After 30 years I recently connected with a lot of my close friends from grade school. As we all zipped messages back and forth via facebook at the speed of light times two, we all quizzed each other on what has taken place in everyone’s life over the past 3 decades.
“Are you married?
“How many kids do you have?”
“Where are you working?”
“Have you talked to Mark?
“Has anyone heard from Derek?”
My eyes greedily gobbled up the answers and I anxiously awaited more friends to chime in and update me on their lives.
I explained, in a break from reading responses, that I was writing a book about growing up as a transracial adoptee. Shortly after I sent my response down the electronic highway I got a response I never expected.
“You were adopted?” Was the response I got from Rita, the girl I remembered as the smart, quiet one.
She went on to say she didn’t remember me being adopted, or that my parents where white and I was ecstatic.
In December of last year we all came back together after this 30 year hiatus and immediately I thanked Rita. This was the nicest thing anyone had ever said to me.
One amazing hidden blessing in writing this book has been through this process I have gotten to meet this kid named Kevin, and I have been able to walk through his life with him and better understand who he was and is now. I had the awesome luxury of opening up several points on my living timeline and parking there.
In the period on grade school I got to ponder and understand the importance of Rita and the 25 or so other classmates that helped shaped me. We were a small but close class and all but one or two of us was black. This was my laboratory where I would try different combinations of me; with my main goal being finding the right recipe to just fit in with others like me. I learned a culture I was not exposed to at home from this group of kids and I learned how to paddle my way through to a place where I found comfort. I would go home to a white neighborhood each night and I just wanted a place where I could relax and exhale.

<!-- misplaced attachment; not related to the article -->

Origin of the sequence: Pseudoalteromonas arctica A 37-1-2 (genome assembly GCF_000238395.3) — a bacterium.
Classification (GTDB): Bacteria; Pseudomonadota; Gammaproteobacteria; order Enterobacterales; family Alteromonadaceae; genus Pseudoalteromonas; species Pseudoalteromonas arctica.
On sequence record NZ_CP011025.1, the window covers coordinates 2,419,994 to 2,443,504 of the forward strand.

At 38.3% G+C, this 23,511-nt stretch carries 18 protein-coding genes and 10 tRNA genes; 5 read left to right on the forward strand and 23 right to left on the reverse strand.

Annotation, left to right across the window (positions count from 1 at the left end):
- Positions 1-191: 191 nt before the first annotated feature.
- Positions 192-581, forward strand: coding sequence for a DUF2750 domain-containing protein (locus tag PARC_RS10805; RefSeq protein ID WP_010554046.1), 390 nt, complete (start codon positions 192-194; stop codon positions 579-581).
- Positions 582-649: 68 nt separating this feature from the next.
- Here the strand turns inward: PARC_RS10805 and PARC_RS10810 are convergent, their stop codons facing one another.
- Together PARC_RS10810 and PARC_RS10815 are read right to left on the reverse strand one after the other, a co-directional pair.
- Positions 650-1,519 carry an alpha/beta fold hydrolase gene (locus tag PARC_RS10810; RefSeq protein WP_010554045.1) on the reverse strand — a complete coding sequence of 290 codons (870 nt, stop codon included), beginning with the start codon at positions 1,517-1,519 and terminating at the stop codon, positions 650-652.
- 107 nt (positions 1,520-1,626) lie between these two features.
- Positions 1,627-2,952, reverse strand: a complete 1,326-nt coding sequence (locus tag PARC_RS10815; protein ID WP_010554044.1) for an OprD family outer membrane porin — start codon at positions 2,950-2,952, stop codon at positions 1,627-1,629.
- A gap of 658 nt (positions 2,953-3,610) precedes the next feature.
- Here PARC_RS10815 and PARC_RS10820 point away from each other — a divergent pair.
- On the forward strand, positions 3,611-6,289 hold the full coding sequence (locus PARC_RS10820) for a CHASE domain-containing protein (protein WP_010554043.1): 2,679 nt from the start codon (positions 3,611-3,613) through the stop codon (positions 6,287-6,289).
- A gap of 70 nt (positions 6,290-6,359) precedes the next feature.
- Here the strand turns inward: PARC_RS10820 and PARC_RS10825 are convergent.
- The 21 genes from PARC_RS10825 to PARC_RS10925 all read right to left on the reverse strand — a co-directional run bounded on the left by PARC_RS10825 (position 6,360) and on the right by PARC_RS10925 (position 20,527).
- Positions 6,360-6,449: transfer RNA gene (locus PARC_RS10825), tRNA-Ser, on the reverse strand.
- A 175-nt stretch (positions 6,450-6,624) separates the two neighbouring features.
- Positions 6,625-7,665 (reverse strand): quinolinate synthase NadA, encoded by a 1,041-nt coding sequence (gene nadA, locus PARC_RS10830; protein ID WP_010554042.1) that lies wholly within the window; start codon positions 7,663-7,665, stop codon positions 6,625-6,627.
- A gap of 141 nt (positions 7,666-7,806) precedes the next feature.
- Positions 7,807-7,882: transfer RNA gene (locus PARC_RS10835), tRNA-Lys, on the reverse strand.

When Rita told me she didn’t remember I was adopted it confirmed my efforts had worked. She confirmed that I wasn’t just the adopted kid. She confirmed that I was just Kevin and not adopted Kevin or Kevin with the white parents.
I don’t have issues with being adopted and actually liked and still like my unusual story. My issues were always being the different one which for me came with being adopted. It is interesting that what I liked and disliked the most were both products of being adopted. I couldn’t have one without the other. Grade school was my wading pool to find out how to balance what I liked and disliked. It was a safe place where I could just be one of the group.
That night in December of 2009 was special but incomplete. The great thing was that I got to see these wonderful people that taught me so much about myself while growing up and even more when I reflected back on that time. It was incomplete because I never got to tell them all, “Thank you.” I wanted to thank them for pouring so much in to me. I wanted them to understand their patience and acceptance of me was life changing.
I walk taller and more confident because of the positive experiences I had with this special group of people.